PhytoKeys 7: 21–26, doi: 10.3897/phytokeys.7.2010
Resurrection of the genus Staphisagria J. Hill, sister to all the other Delphinieae (Ranunculaceae)
Florian Jabbour1, Susanne S. Renner1
1 Systematic Botany and Mycology, University of Munich (LMU), Menzinger-Str. 67, 80638 Munich, Germany

Corresponding author: Florian Jabbour (

Academic editor: Th. Couvreur

received 5 September 2011 | accepted 12 October 2011 | Published 29 November 2011

(C) 2011 Florian Jabbour. This is an open access article distributed under the terms of the Creative Commons Attribution License, which permits unrestricted use, distribution, and reproduction in any medium, provided the original author and source are credited.

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Molecular sequence data show that the three species oDelphinium subg. Staphisagria (J. Hill) Peterm. form the sister clade to Aconitum L., Aconitella SpachConsolida (DC.) S.F. Gray, and all remaining species of Delphinium L. To account for this finding we resurrect Staphisagria J. Hill (1756). Names in Staphisagria are available for two of the species. We here make the required new combination for the third species, Staphisagria picta (Willd.) F. Jabbour, provide a key to the species, and illustrate one of them.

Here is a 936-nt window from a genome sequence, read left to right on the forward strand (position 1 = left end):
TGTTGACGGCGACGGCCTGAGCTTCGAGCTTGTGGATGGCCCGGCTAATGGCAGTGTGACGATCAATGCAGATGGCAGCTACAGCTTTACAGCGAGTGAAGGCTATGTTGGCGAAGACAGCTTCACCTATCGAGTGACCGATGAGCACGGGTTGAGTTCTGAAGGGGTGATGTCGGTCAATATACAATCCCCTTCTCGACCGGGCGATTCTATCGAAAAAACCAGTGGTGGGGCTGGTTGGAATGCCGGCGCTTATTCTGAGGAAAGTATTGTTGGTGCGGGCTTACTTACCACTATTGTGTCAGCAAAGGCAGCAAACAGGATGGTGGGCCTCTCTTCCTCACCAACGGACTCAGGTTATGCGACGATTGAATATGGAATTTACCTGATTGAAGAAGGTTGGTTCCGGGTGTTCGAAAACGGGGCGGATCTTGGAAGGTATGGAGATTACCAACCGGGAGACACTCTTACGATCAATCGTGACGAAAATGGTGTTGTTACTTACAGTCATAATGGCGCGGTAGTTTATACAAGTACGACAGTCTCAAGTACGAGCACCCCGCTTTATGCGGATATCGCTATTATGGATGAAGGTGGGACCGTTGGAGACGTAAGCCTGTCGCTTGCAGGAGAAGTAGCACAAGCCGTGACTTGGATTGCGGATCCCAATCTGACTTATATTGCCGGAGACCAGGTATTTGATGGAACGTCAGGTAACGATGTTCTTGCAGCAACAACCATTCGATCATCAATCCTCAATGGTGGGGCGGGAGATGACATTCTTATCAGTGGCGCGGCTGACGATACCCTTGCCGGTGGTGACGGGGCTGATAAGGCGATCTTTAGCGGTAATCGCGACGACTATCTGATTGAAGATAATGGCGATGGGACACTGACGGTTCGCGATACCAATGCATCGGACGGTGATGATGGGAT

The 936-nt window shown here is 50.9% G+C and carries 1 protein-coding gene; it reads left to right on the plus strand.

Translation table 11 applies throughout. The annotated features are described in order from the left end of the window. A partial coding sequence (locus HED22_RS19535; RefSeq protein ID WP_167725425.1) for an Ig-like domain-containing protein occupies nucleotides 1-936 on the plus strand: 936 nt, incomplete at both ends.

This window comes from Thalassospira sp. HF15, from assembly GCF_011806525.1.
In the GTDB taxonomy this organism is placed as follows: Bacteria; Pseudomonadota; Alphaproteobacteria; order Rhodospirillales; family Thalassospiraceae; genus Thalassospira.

Aconitum, Delphinium, Mediterranean region, molecular phylogeny, nomenclature, Staphisagria


Delphinium staphisagria L., Delphinium requienii DC., and Delphinium pictum Willd. are annual or biennial species of the tribe Delphinieae (Ranunculaceae) that occur in the Mediterranean basin (see ‘Nomenclature and key to the species’ section for a more detailed description of their distribution areas). They are considered endangered (Olivier et al. 1995, Fraga et al. 2004) because of changing land use patterns and bottlenecks caused by irregular demography (Orellana et al. 2009a). All three species are protected in France (Olivier et al. 1995).

Linnaeus knew only Delphinium staphisagria, which he described as Delphinium nectariis diphyllis, foliis palmatis lobis integris. With the recognition in the early 19th century that there were two additional species resembling Delphinium staphisagria, Spach (1839) grouped all three in the genus Staphisagria established by John Hill in 1756 for Linnaeus’s Delphinium staphisagria. Spach’s ranking of the three species as a separate genus, distinct from Delphinium, however, gained few followers and no modern treatment appears to have accepted Staphisagria.